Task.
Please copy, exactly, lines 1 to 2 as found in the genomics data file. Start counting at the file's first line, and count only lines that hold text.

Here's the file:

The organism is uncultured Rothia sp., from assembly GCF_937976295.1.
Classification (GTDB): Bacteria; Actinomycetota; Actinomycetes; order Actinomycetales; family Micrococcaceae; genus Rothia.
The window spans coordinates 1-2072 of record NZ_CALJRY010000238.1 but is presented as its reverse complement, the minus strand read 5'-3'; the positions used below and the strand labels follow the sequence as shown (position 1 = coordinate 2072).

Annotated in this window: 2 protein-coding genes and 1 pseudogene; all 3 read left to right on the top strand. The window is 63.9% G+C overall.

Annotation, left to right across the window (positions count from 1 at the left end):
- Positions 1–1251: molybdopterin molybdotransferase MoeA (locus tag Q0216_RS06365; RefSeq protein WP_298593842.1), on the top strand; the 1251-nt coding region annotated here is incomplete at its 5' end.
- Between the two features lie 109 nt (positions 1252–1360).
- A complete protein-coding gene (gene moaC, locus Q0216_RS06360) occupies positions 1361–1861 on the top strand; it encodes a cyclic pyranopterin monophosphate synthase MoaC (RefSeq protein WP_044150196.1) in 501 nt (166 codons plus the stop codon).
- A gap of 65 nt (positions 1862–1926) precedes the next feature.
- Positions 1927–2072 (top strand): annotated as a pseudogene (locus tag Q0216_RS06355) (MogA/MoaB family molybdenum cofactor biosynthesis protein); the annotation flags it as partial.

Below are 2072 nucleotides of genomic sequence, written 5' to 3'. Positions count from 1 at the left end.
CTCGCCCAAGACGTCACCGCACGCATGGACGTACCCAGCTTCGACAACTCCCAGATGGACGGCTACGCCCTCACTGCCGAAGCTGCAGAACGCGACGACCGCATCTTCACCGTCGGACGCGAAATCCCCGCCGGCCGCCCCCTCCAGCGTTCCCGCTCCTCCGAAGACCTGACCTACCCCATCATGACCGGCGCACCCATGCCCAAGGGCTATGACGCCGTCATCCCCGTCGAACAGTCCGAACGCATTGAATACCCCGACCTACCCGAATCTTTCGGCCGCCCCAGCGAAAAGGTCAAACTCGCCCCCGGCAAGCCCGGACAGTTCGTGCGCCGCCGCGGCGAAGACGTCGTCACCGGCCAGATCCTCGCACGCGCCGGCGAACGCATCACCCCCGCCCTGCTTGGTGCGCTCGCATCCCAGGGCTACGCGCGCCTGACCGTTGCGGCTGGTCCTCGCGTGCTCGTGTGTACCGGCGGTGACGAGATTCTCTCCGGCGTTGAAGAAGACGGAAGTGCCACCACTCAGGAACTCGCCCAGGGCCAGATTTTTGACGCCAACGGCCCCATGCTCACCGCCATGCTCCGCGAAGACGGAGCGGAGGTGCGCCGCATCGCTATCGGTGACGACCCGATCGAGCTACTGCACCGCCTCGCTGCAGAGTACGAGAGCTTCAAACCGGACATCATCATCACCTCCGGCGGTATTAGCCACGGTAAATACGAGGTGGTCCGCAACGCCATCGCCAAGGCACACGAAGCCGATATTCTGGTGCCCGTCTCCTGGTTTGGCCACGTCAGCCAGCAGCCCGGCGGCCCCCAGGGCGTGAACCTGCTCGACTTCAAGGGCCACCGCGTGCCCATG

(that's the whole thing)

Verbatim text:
The organism is uncultured Rothia sp., from assembly GCF_937976295.1.
Classification (GTDB): Bacteria; Actinomycetota; Actinomycetes; order Actinomycetales; family Micrococcaceae; genus Rothia.